It's a foundational belief that we should be happy. But pursuing happiness can be difficult and disorienting, and that's if you have a clear idea of what exactly it is! Happiness is something you achieve through exploration and curiosity and most importantly, through community. It's not as easy to find as our "add to cart" mentality would like.
Psychology Today defines happiness as more than a cheerful mood; it is “a state of well-being that encompasses living a good life, one with a sense of meaning and deep contentment.” To achieve this state, we must employ methods that look beyond the basics of meeting personal needs by taking a broader view of the mutually dependent, interwoven nature of existence. We do not live in a vacuum; if we want to create sustainable happiness, we must learn the art of reciprocal care.
What Is Reciprocal Care?
Simply put, it is the recognition of our interconnection with all of life, human and otherwise. Reciprocity, the core of this concept, means acknowledging that we survive not by our sweat alone but through a complex interplay of mutual support.
For example, we are nurtured by our parents when we are too young to care for ourselves. We breathe in what the trees breathe out, and vice versa. We get our food from the plants and animals that depend on the soil, and a vast array of microscopic beings nourish that soil, which enables it to support life.
Scientist, decorated professor, author, and member of the Citizen Potawatomi Nation Robin Wall Kimmerer describes these relationships and the responsibilities they elicit beautifully:
The Honorable Harvest asks us to give back, in reciprocity, for what we have been given. One of our responsibilities as human people is to find ways to enter into reciprocity with the more-than-human world. We can do it through gratitude, through ceremony, through land stewardship, science, art, and in everyday acts of practical reverence.
How Is Reciprocity Important For Happiness?
As Kimmerer suggests, the heart of reciprocity is sustainability, an essential ingredient for a healthy, happy world. When we understand the relationships between things and begin to care more profoundly, we become motivated to behave in ways that perpetuate life. This care makes us feel connected, adding meaning to our existence and encouraging us to act more sustainably—a positive feedback loop.
As previously mentioned, meaning is a critical part of what defines happiness and is primarily determined by how we relate to others. Research shows that overall happiness is the product of many variables ranging from income to health to family, but one of the most crucial is personal relationships.
If you think about it, reciprocity is a fantastic tool for building stronger relationships with other people and all of life. In a world in crisis, more care could be the antidote to the poisons that have been proliferated by too little of it. This should compel us to act more responsibly, aka sustainably, which will heal our relationships and lead to more happiness. Hurray for a win-win!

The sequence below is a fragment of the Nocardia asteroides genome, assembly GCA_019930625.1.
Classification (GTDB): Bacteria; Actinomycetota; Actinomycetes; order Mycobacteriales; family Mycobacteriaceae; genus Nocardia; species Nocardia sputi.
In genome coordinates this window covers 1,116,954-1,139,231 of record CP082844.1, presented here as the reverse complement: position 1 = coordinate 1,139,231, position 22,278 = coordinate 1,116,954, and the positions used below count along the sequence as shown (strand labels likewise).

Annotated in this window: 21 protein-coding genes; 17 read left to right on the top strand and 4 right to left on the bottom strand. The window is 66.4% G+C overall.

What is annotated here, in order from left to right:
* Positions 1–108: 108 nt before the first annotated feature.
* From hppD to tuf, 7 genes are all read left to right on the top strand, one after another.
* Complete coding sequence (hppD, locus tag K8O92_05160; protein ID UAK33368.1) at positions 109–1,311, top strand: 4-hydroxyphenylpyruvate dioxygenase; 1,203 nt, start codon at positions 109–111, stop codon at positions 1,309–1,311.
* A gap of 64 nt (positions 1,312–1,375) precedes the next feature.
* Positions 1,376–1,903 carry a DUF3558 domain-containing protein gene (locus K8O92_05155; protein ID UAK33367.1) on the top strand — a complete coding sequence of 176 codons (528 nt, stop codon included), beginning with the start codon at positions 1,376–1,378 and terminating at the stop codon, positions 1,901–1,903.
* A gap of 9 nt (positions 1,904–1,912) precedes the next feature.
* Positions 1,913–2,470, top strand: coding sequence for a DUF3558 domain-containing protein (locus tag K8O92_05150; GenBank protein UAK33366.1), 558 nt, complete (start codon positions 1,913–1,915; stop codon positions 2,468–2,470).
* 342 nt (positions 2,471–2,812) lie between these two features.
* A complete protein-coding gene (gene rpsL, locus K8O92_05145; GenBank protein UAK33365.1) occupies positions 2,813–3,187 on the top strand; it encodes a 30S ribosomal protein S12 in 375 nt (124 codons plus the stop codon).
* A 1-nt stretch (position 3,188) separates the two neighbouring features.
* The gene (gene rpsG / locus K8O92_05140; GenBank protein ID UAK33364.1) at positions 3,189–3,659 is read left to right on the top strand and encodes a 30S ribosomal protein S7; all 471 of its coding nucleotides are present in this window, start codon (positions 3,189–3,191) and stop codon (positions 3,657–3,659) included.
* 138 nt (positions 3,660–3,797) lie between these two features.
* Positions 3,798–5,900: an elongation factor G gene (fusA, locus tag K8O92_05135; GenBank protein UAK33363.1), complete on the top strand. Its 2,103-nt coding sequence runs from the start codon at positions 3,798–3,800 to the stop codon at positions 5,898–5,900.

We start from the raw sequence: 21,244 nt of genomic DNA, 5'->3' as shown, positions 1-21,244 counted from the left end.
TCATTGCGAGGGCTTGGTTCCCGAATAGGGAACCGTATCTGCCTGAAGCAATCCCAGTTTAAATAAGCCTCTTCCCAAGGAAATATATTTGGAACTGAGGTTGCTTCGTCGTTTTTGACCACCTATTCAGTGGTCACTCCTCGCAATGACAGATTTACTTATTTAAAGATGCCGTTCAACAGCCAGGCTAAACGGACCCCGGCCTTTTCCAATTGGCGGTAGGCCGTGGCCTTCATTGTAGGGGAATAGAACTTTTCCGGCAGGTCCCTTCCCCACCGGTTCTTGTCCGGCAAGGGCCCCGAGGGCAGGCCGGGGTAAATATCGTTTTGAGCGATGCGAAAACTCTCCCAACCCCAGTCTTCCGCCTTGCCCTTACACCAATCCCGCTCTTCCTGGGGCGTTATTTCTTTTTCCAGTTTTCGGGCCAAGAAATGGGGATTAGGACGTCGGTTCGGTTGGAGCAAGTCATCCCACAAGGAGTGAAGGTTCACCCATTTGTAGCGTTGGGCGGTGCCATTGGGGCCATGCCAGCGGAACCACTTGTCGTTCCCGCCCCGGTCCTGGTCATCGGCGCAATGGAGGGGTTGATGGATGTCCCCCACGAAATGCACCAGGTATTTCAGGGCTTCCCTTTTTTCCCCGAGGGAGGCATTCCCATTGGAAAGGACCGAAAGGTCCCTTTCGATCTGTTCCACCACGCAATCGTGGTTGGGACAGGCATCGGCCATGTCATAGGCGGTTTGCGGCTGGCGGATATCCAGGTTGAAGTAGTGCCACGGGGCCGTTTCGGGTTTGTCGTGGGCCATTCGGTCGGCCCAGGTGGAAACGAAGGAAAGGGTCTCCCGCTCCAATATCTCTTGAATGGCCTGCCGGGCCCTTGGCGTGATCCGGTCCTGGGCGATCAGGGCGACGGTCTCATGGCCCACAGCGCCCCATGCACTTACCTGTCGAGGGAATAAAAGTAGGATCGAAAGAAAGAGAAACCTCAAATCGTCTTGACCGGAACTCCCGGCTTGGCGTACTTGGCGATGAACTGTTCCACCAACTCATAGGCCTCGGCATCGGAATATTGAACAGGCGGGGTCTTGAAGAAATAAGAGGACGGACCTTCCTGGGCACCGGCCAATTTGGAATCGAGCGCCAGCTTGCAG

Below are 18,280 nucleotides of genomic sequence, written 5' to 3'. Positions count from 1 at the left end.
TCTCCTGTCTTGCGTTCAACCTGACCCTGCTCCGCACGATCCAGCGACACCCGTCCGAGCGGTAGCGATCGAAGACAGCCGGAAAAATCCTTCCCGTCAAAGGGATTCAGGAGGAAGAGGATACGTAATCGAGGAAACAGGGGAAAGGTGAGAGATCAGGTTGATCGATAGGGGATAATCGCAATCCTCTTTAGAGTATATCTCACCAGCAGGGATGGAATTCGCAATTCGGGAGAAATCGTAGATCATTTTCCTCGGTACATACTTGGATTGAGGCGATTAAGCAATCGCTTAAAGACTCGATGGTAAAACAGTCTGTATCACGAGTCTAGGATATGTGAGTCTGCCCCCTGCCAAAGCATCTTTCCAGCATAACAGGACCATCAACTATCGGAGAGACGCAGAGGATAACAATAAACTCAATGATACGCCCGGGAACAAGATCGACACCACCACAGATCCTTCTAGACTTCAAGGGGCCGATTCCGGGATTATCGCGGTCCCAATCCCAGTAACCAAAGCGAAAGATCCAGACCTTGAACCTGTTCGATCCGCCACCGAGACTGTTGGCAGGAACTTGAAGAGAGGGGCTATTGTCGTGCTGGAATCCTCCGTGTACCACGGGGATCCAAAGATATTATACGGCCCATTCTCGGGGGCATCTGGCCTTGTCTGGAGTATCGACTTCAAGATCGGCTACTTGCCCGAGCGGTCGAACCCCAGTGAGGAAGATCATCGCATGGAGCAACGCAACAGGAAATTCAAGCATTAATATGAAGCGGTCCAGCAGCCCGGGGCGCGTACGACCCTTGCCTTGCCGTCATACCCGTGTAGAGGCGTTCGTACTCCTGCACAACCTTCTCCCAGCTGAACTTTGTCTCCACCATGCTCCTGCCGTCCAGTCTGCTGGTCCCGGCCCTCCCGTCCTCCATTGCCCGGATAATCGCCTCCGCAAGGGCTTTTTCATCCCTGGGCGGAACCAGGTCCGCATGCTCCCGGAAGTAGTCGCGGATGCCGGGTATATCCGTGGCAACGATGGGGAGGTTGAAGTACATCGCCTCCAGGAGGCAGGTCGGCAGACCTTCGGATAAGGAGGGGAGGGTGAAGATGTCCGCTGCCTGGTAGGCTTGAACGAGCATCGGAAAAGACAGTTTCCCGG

Like so many things, we can cultivate happiness through conscious behavior. This process is facilitated by considering our place in the greater scheme of things. Not only does this get us out of our heads long enough to consider others and the planet we inhabit, but it also improves our quality of life.
There are many ways to enact this process regularly. We can create daily rituals that ground us in our moments and demonstrate the values of commitment and continuity. We can deliberately develop connections with people through regular real-time contact (five-minute phone calls, shared coffee breaks, afternoon walks together, etc.). We can focus on where we hold tension and systematically release it (especially in the face, the seat of personality. When you relieve stress here, people can see it and often respond positively).
Each of these behaviors brings us into the present, enabling us to engage compassionately with those around us. Being in the present helps us know how to act in a way that honors reciprocal care. In turn, this behavior creates enduring and sustainable happiness that will help us to live our best, most meaningful lives.
Consider forwarding this to a friend.
“Happiness.” Psychology Today, https://www.psychologytoday.com/us/basics/happiness.
Kimmerer, Robin Wall. Braiding Sweetgrass. Milkweed Editions, 2015.
Ackerman, Courtney E., and Maike Neuhaus. “What Is Happiness and Why Is It Important? (+ Definition).” PositivePsychology.com, 16 February 2019, https://positivepsychology.com/what-is-happiness/#behind-human-happiness.